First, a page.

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Old Jun 30, 2007, 3:41 PM   #1
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In the instruction for the HD2 there is this line:

"When recording a video clip using a 8 GB card, recording terminates when the data size of the file currently being recored reaches approx. 4GB."

Does this mean you can only use 4GB for video and 4GB for pics?

Does this mean recording just stops and you can continure by restarting the recording?






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Old Jun 30, 2007, 4:03 PM   #2
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Camera vendors use FAT32 for the file system with cards larger than 2GB.

FAT32 allows a largest file size of 4GB (minus 1 byte).

http://en.wikipedia.org/wiki/Fat32#FAT32

So, a single video file (or any other fle for that matter) cannot be more than 4GB, regardless of how much free space you have on the card. You could have more than one video (4GB each) if desired.



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Old Jun 30, 2007, 6:10 PM   #3
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Thanks.
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Old Jul 1, 2007, 11:28 AM   #4
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One wonders what file system they are going to use once FAT32 filesize limits become inadequate. I would imagine NTFS is too Microsoft Specific unlike FAT/FAT32 which was already a sort of universal standard. The alternatives of course are a Linux/Unix style file system or an, as yet unspecified, new proprietry format.

What are others thoughts on this?
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Old Jul 2, 2007, 8:37 AM   #5
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I'd prefer an open source file system.

The fiasco over patents with Microsoft's file systems is not an issue I'm likely to forget anytime soon, with Microsoft demanding license fees from memory card manufacturers if they wanted to pre-format their cards and more.

What I felt was bad is that MS let others use FAT for years without trying to assert those patents (waiting until the file systems were more commonly used as a standard first). Of course, they lost some of the patent battles in court (FAT versus FAT32 patents due to prior art). But, they won some of them, too. When you've got virtually unlimited funds for the legal maneuvers, you're bound to win some the battles. The courts are probably very confused with the techno babble.

The recent Supreme Court decisions should make it harder for companies like MS to patent systems that are obvious in their design. Only time will tell what impact it will have:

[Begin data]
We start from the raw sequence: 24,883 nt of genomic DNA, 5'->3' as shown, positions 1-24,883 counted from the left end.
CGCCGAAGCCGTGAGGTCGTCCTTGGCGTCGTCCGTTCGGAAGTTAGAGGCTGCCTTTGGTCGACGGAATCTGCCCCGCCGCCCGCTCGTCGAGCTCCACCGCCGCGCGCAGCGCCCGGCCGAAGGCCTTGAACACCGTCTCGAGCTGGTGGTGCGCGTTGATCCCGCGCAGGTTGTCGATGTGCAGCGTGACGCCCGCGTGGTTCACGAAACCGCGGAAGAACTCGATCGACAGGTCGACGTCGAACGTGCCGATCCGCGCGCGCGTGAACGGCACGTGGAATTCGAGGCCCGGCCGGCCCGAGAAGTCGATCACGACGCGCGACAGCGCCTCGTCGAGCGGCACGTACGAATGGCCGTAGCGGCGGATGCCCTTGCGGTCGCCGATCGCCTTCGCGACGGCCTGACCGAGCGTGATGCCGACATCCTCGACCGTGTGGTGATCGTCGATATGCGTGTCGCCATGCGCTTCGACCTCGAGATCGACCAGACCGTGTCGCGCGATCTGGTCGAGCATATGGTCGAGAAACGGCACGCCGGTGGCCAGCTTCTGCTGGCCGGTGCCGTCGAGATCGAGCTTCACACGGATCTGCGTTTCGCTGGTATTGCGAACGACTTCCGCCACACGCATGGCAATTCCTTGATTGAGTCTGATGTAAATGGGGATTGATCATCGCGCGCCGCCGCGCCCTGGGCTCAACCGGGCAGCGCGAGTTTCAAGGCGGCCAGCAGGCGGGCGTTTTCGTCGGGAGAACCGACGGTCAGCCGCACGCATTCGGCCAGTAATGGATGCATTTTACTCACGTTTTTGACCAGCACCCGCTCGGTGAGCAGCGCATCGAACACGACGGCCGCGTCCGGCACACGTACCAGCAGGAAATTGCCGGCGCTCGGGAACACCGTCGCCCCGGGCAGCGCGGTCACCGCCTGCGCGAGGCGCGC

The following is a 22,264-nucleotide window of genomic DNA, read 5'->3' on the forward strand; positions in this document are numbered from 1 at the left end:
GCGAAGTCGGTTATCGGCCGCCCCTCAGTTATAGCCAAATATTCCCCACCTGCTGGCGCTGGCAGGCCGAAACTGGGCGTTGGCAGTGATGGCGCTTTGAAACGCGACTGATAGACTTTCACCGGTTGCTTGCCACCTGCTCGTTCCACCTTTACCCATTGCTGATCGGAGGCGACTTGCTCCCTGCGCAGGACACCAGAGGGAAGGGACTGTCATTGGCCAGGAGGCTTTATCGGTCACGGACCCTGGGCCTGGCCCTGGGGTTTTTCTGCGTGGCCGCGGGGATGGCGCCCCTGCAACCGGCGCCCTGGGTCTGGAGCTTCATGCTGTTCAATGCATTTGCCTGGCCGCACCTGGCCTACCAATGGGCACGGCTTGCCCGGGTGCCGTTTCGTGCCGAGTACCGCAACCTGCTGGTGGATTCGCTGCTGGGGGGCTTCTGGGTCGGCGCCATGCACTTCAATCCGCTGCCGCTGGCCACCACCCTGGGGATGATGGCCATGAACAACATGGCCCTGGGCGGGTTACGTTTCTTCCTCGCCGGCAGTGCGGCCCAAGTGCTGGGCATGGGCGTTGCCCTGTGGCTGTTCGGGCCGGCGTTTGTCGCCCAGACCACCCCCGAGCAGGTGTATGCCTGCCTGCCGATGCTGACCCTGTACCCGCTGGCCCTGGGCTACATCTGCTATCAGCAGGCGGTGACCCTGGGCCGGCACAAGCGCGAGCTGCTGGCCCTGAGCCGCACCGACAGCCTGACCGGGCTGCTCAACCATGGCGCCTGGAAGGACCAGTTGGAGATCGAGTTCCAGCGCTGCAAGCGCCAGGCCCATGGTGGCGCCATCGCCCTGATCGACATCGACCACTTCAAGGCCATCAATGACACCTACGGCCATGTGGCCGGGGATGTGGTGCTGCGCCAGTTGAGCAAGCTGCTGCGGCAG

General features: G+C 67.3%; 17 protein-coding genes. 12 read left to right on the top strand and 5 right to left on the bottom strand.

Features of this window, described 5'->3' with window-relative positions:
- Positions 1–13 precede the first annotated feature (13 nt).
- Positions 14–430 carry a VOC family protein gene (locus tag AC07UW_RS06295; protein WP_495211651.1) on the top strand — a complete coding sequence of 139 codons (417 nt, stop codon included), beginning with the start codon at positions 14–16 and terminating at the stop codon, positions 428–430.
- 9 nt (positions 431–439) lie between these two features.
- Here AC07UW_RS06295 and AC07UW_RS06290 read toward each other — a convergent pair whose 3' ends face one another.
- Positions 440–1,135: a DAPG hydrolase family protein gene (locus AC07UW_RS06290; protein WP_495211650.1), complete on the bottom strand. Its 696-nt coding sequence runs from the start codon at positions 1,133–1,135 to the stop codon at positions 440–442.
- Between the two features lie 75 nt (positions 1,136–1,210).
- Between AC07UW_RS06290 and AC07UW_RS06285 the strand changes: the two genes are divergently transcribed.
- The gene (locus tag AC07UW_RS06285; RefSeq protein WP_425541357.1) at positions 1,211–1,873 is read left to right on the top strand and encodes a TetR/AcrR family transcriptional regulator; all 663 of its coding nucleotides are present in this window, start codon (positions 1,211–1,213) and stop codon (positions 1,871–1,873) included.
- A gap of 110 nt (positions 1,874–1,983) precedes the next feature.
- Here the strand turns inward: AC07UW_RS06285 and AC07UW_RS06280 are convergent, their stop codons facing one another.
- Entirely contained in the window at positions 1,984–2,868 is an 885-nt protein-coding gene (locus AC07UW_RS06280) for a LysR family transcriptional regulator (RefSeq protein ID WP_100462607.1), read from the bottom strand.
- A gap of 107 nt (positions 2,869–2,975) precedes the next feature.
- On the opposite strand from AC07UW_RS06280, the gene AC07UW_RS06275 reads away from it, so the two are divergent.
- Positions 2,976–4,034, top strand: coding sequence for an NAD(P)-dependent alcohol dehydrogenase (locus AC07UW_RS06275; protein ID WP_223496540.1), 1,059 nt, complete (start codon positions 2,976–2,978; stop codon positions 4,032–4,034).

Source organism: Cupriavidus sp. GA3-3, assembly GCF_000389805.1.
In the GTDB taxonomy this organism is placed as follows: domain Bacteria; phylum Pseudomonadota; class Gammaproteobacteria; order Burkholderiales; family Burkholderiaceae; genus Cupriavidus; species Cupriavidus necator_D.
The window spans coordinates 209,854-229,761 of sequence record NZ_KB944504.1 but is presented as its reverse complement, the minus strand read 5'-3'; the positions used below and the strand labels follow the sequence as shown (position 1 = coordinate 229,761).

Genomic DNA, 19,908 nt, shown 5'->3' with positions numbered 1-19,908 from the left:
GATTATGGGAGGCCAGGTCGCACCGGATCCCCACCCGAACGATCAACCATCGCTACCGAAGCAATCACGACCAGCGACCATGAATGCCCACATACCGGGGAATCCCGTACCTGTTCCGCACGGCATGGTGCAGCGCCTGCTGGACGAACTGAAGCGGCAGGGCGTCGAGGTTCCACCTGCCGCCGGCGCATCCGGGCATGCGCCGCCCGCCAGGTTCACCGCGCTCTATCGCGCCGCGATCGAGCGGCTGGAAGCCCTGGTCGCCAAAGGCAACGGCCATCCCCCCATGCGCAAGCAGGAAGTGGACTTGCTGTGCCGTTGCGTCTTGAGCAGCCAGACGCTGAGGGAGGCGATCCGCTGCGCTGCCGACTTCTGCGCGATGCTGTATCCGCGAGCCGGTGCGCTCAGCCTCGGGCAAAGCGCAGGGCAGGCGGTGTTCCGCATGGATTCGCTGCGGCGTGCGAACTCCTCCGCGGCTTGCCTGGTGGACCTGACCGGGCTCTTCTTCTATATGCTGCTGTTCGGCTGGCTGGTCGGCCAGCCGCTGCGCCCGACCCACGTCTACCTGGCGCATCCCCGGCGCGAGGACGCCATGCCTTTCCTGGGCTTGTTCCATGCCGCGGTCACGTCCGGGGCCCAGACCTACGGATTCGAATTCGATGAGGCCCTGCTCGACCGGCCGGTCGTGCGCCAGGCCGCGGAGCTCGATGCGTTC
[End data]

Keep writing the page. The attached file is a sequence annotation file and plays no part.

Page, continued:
One Article on recent Supreme Court rulings on Patents

The industry is nuts right now there are so many patents on things that should not be patentable, and it harms the consumers as well as businesses, not to mention that it stifles real innovation using existing technologies, because of patent and licensing issues.

An open source solution would get my vote.

I'm currently using both ext3 and ReiserFS at home with Linux partitions.

But, there are many file systems to choose from and another one may be more appropriate for flash memory (to fit in better with wear leveling protocols, lower performance penalty for journaling).

Hopefully, manufacturers will begin to look for alternatives to proprietary file systems.


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Old Jul 2, 2007, 6:34 PM   #6
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I am in total agreement with you on this Jim. Another well known example was the gif image format where they decided one day after it was well entrenched and popular that they were going to charge royalties. There are numerous other less well know examples as well.

The problem is, that it is such a mess that even when a format or software is developed that is assumed to be patent free they can often find out years later that something they used in their software wasn't free as they first thought.

Of course it's difficult designing a patent system that assures fairness in that it protects intellectual rights while at the same time preventing as far as practically possible, the exploitation of those patents in an unfair manner.
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Old Jul 3, 2007, 2:14 PM   #7
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Yes, I agree, it does seem thatwe can be certain as soon as anything becomespopular, but most importantly profitable, parasites (patent trolls) come out of the woodwork.It's a big problem with open source, apparently many,most often unknowingly, potentially infringe patents, thus preventing companies from risking (even seemingly) making profit around them (like using a filesystem intheir product). Therefore, unfortunately, it may be less risky/costly for a company to simply license a technology from the likes ofMicrosoft and be assured they will be protected from patent trolls. Sad.
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